I am an infectious disease fellow and post-doctoral researcher in the Division of Infectious Diseases and Geographic Medicine, the Luby Lab, the Center for Innovation in Global Health, the King Center on Global Development, and the Woods Institute for the Environment. I worked on the Covid19 outbreak for the Massachusetts Department of Public Health in 2020, and the Monkeypox outbreak for the Los Angeles County Department of Public Health in 2022-23. I also served on the WHO-commissioned Independent Panel on Pandemic Preparedness and Response's research team investigating early global spread of Covid19, and helped with policy-writing for the Biden-Harris campaign on reducing Covid19 in schools. I am currently the Principal Investigator of the following studies: a cluster-randomized controlled trial investigating whether air filtration and ventilation can reduce spread of Covid19 in low-income homes in the Bay Area (; piloting a low-cost rural surveillance system for detecting spillover of zoonotic diseases in Western Kenya.

I completed my internal medicine residency at the Brigham and Women's Hospital/Harvard Medical School in the Global Health Equity program, and have been working in global health since 2008. I co-edited the book, "Protecting the Health of the Poor" (December 2015, Bloomsbury Publishing,; and co-founded Longsleeve insect repellent, winner of the 2018 Harvard Business School New Venture Competition and finalist in the 2019 Harvard President's Challenge. Media/press coverage has included NBC, ABC, BBC, PBS, CBS, CNN, MSNBC, Fox News, Washington Post, New York Times, SF Chronicle, Bloomberg, Boston Globe, ProPublica, WSJ, TIME, Politico, CBC News, Democracy Now, NPR, ESPN, The Atlantic, The Hill, Business Insider, Vice, Mother Jones, Vox, Forbes, Slate, STAT News, MTV News, Mother Jones, Science Friday, TMZ.

For a full list of publications, please see "Publications" tab. For full list of press/media interviews, please see "Media" link.

Clinical Focus

  • Infectious Diseases
  • Emerging Pathogens
  • Zoonotic Infections
  • One Health
  • Biosecurity
  • Global Health
  • Fellow

Honors & Awards

  • Emerging Leaders in Biosecurity Initiative (ELBI) Fellow, Johns Hopkins Center for Health Security (2024)
  • Global Development Research Grant Awardee, Stanford King Center on Global Development (2024)
  • Ignite Fellow, Stanford Graduate School of Business (2024)
  • Travel Award (Symposium on Tropical & Emerging Infectious Diseases), UTMB Galveston (2024)
  • Global Infectious Disease Epidemiology Training Grant 2T32AI52073-16A1, Stanford University (2023-2024)
  • Rx One Health Field Program, UC Davis, One Health Institute (2023)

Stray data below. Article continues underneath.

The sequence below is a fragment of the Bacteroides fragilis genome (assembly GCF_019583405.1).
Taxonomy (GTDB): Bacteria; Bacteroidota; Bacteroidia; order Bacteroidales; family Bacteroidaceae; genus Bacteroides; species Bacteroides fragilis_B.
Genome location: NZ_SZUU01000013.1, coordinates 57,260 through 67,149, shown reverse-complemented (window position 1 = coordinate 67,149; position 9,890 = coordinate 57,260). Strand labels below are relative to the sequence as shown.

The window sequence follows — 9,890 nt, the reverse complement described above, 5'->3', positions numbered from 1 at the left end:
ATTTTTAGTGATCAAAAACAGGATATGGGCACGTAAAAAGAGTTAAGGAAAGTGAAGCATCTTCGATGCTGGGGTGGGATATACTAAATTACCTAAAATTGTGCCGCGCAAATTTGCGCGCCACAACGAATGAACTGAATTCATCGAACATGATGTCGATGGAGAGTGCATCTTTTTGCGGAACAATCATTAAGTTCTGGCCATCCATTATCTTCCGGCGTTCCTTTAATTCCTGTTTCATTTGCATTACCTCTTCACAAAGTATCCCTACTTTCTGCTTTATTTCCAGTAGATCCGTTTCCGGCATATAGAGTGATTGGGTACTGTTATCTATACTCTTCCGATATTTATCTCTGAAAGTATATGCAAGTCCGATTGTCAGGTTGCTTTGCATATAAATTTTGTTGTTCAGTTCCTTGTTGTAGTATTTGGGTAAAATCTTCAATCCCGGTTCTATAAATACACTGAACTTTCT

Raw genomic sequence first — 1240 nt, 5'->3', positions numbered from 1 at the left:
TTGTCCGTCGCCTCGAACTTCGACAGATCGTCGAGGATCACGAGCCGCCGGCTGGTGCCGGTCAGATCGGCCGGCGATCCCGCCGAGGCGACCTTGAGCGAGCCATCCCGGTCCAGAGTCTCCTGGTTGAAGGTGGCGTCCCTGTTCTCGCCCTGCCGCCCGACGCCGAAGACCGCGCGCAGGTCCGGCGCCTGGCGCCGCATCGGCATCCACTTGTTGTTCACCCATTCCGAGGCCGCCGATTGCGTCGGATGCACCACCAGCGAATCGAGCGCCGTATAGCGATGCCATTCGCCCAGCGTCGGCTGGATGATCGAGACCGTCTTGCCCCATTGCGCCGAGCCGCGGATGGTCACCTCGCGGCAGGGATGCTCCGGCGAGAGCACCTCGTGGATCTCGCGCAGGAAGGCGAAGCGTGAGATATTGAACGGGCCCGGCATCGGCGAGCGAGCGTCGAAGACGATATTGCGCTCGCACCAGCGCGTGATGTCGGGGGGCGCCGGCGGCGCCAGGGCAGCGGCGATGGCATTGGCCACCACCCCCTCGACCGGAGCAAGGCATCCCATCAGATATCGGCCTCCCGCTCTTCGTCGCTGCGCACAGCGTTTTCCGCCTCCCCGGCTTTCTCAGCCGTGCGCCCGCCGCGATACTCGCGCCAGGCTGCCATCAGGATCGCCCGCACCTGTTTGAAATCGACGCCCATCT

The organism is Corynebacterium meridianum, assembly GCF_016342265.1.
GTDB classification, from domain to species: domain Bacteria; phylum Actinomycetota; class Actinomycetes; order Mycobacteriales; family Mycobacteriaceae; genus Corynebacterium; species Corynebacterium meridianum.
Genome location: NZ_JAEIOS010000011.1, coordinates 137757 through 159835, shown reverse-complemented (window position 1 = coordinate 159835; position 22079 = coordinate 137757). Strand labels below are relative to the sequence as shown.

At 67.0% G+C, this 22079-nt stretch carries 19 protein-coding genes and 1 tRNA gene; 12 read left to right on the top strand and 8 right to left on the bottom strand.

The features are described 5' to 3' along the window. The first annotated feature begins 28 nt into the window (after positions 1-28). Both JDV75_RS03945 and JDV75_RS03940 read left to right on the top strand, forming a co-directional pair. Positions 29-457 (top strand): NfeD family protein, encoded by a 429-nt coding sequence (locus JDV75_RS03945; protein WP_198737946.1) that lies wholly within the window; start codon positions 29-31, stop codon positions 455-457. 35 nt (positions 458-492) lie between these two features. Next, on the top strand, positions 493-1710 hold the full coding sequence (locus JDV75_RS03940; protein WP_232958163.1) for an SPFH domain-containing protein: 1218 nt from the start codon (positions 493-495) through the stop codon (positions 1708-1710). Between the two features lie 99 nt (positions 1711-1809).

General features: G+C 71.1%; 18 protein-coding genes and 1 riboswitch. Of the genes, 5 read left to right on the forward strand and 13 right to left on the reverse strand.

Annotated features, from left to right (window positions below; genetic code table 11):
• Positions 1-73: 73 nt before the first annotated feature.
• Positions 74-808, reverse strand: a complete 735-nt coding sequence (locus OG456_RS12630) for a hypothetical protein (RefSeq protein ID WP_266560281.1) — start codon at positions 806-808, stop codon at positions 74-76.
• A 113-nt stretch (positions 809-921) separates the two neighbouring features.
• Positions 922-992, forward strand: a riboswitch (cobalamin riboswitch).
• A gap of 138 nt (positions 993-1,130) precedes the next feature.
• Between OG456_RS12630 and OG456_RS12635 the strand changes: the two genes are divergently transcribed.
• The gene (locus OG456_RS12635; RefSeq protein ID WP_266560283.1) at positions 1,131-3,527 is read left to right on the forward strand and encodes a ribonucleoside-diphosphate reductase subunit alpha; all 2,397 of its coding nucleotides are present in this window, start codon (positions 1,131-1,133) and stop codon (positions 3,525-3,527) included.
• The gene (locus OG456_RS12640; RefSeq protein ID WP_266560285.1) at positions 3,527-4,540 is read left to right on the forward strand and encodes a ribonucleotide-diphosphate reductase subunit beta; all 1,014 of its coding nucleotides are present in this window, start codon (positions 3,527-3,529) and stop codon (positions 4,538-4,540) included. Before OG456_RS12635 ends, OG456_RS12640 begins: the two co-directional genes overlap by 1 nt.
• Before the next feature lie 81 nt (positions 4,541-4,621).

• Top Reviewer, Annals of Internal Medicine (2023)
  • Applied Genomics in Infectious Diseases Training Grant 2T32AI7502-26, Stanford University (2022-2023)
  • Global Health Seed Grant Winner, Stanford Center for Innovation in Global Health (2022)
  • ID Week Travel Award, Infectious Diseases Society of America (2022)
  • K. Frank Austen Resident Research Award for Disruption of Scientific Thinking, Brigham and Women's Hospital (2021)
  • 40 Under 40, National Minority Quality Forum (2020)
  • 50 Experts to Trust in a Pandemic, Medium (2020)
  • 40 Under 40, Medtech Boston Healthcare Innovators (2018)
  • Global Health Equity Residency, Brigham and Women's Hospital (2018)
  • New Venture Competition Winner (Longsleeve Insect Repellent), Harvard Business School (2018)
  • STAT Wunderkind, STAT News (2018)
  • Inaugural Global Health Alumni Leadership Award, Unite for Sight (2017)
  • AMA Journal of Ethics Fellowship, American Medical Association (2016, 2019)
  • Aesculapius Student Service Award, UCLA David Geffen School of Medicine (2016)
  • FASPE Fellow, Fellowship at Auschwitz for the Study of Professional Ethics (2016)
  • Student Body President; Commencement Speaker, UCLA David Geffen School of Medicine (2016)
  • Journalism Scholar; Distinction in the Major, Yale University (2011)

Professional Education

  • MS, Epidemiology, Stanford University
  • Fellowship, Infectious Diseases, Stanford University
  • Residency, Brigham and Women's Hospital, Harvard Medical School
  • Internship, Brigham and Women's Hospital, Harvard Medical School
  • DTM&H, London School of Hygiene and Tropical Medicine
  • MPH, Health Policy, Harvard School of Public Health
  • MD, University of California, Los Angeles
  • BA, Political Science, Yale University

All Publications

  • Treatment of Mpox with Suspected Tecovirimat Resistance in Immunocompromised Patient, United States, 2022 EMERGING INFECTIOUS DISEASES Contag, C. A., Mische, L., Fong, I., Karan, A., Vaidya, A., Mccormick, D. W., Bower, W., Hacker, J. K., Johnson, K., Sanjuan, P., Crebbin, L., Temmins, C., Sahni, H., Bogler, Y., Cooper, J. D., Narasimhan, S. 2023; 29 (12): 2520-2523


    Reports of tecovirimat-resistant mpox have emerged after widespread use of antiviral therapy during the 2022 mpox outbreak. Optimal management of patients with persistent infection with or without suspected resistance is yet to be established. We report a successfully treated case of severe mpox in California, USA, that had suspected tecovirimat resistance.

    View details for DOI 10.3201/eid2912.230849

    View details for Web of Science ID 001113404100022

    View details for PubMedID 37856215

    View details for PubMedCentralID PMC10683816

  • Surveillance of complicated mpox cases unresponsive to oral tecovirimat in Los Angeles County, 2022. The Journal of infectious diseases Karan, A., Shah, N., Garrigues, J. M., Alarcόn, J., Hemarajata, P., Finn, L. E., Poortinga, K., Danza, P., Kulkarni, S., Kim, M., Terashita, D., Green, N. M., Balter, S. 2023